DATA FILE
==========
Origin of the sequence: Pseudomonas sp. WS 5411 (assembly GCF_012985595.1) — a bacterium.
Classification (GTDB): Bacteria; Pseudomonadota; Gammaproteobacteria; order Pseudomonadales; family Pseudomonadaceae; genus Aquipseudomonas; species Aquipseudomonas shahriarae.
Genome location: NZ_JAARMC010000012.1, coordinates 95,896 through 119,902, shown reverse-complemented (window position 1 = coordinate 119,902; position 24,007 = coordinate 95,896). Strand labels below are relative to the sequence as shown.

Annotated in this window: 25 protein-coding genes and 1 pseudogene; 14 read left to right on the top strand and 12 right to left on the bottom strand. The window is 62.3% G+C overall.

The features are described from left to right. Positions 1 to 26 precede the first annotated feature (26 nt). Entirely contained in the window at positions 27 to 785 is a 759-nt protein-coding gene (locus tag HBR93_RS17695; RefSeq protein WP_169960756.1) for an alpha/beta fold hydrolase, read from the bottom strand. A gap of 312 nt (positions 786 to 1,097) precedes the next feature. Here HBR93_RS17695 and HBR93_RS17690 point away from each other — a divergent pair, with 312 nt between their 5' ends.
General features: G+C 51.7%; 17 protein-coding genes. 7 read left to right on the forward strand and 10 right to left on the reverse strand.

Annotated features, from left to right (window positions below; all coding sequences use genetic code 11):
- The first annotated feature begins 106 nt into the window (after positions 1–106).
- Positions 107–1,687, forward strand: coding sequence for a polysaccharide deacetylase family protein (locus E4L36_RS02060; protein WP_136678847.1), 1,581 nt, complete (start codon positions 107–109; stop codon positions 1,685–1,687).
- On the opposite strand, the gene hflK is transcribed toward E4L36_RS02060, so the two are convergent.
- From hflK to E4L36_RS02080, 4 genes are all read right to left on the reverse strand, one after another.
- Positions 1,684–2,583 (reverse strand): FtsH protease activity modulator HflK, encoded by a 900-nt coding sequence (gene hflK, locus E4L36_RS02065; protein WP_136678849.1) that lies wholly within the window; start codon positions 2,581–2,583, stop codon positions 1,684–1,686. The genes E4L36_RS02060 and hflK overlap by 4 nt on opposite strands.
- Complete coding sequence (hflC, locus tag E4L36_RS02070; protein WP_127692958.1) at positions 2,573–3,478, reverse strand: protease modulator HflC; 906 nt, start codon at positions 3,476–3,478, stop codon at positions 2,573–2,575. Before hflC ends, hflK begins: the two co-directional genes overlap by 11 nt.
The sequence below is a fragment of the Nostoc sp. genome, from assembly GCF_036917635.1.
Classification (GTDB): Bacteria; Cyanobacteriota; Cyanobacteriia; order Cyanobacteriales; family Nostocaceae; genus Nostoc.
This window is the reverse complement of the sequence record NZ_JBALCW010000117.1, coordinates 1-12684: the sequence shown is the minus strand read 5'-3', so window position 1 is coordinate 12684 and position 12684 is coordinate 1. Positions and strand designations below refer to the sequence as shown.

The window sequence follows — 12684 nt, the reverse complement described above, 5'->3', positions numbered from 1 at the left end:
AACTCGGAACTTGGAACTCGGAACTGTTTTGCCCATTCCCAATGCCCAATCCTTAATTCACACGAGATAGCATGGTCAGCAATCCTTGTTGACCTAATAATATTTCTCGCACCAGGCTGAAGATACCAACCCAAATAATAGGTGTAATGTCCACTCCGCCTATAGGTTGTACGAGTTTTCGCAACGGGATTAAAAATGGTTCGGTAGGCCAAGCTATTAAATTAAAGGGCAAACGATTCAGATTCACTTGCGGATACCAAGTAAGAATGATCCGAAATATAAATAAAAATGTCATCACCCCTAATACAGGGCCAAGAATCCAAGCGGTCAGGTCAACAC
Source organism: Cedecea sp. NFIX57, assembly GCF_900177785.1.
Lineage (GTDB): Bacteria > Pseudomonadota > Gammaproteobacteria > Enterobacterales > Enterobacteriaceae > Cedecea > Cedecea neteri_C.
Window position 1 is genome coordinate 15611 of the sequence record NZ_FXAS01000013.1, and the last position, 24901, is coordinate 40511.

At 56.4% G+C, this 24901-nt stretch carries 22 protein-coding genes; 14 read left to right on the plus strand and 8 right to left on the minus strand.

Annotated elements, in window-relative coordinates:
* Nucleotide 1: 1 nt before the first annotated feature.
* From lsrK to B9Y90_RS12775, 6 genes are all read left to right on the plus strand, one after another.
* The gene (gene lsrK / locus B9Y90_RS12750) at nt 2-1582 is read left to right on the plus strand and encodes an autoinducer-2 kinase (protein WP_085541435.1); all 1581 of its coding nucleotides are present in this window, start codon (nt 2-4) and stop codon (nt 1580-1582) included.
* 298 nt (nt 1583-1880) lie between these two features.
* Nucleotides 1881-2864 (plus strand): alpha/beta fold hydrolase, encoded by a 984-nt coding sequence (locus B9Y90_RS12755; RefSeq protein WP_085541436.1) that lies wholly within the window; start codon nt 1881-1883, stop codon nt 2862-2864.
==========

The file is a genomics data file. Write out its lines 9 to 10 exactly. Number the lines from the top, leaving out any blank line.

- Positions 107–1,687, forward strand: coding sequence for a polysaccharide deacetylase family protein (locus E4L36_RS02060; protein WP_136678847.1), 1,581 nt, complete (start codon positions 107–109; stop codon positions 1,685–1,687).
- On the opposite strand, the gene hflK is transcribed toward E4L36_RS02060, so the two are convergent.